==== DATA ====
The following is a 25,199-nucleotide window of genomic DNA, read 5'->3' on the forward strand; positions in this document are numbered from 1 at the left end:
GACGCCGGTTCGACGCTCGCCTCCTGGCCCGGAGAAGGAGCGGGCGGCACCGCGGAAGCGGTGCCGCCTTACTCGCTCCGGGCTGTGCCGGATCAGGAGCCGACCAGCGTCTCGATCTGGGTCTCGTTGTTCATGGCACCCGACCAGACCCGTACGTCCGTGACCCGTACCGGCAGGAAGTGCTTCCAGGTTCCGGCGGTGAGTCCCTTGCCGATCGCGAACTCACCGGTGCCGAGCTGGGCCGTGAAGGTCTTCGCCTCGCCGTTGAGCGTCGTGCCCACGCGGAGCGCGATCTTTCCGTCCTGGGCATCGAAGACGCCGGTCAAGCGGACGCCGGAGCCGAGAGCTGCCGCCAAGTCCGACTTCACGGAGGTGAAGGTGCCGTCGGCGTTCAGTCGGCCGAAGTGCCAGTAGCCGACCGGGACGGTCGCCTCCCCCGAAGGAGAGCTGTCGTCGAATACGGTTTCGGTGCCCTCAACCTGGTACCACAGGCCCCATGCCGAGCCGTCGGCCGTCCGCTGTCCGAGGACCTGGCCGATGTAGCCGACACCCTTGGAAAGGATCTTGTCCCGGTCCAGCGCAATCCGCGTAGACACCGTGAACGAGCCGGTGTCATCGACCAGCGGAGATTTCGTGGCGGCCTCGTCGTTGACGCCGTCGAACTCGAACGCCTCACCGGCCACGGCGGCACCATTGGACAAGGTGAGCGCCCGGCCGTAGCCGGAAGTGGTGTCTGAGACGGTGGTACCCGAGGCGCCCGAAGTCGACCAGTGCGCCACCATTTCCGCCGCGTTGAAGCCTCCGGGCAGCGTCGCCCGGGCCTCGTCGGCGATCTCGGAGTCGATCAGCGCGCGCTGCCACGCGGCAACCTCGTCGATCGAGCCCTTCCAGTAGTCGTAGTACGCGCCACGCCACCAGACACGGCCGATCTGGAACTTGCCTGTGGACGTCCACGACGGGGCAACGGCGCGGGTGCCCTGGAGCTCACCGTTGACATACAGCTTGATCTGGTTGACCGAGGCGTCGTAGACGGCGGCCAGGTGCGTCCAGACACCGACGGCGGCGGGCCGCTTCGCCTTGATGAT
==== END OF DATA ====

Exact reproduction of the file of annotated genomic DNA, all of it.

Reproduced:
The following is a 25,199-nucleotide window of genomic DNA, read 5'->3' on the forward strand; positions in this document are numbered from 1 at the left end:
GACGCCGGTTCGACGCTCGCCTCCTGGCCCGGAGAAGGAGCGGGCGGCACCGCGGAAGCGGTGCCGCCTTACTCGCTCCGGGCTGTGCCGGATCAGGAGCCGACCAGCGTCTCGATCTGGGTCTCGTTGTTCATGGCACCCGACCAGACCCGTACGTCCGTGACCCGTACCGGCAGGAAGTGCTTCCAGGTTCCGGCGGTGAGTCCCTTGCCGATCGCGAACTCACCGGTGCCGAGCTGGGCCGTGAAGGTCTTCGCCTCGCCGTTGAGCGTCGTGCCCACGCGGAGCGCGATCTTTCCGTCCTGGGCATCGAAGACGCCGGTCAAGCGGACGCCGGAGCCGAGAGCTGCCGCCAAGTCCGACTTCACGGAGGTGAAGGTGCCGTCGGCGTTCAGTCGGCCGAAGTGCCAGTAGCCGACCGGGACGGTCGCCTCCCCCGAAGGAGAGCTGTCGTCGAATACGGTTTCGGTGCCCTCAACCTGGTACCACAGGCCCCATGCCGAGCCGTCGGCCGTCCGCTGTCCGAGGACCTGGCCGATGTAGCCGACACCCTTGGAAAGGATCTTGTCCCGGTCCAGCGCAATCCGCGTAGACACCGTGAACGAGCCGGTGTCATCGACCAGCGGAGATTTCGTGGCGGCCTCGTCGTTGACGCCGTCGAACTCGAACGCCTCACCGGCCACGGCGGCACCATTGGACAAGGTGAGCGCCCGGCCGTAGCCGGAAGTGGTGTCTGAGACGGTGGTACCCGAGGCGCCCGAAGTCGACCAGTGCGCCACCATTTCCGCCGCGTTGAAGCCTCCGGGCAGCGTCGCCCGGGCCTCGTCGGCGATCTCGGAGTCGATCAGCGCGCGCTGCCACGCGGCAACCTCGTCGATCGAGCCCTTCCAGTAGTCGTAGTACGCGCCACGCCACCAGACACGGCCGATCTGGAACTTGCCTGTGGACGTCCACGACGGGGCAACGGCGCGGGTGCCCTGGAGCTCACCGTTGACATACAGCTTGATCTGGTTGACCGAGGCGTCGTAGACGGCGGCCAGGTGCGTCCAGACACCGACGGCGGCGGGCCGCTTCGCCTTGATGAT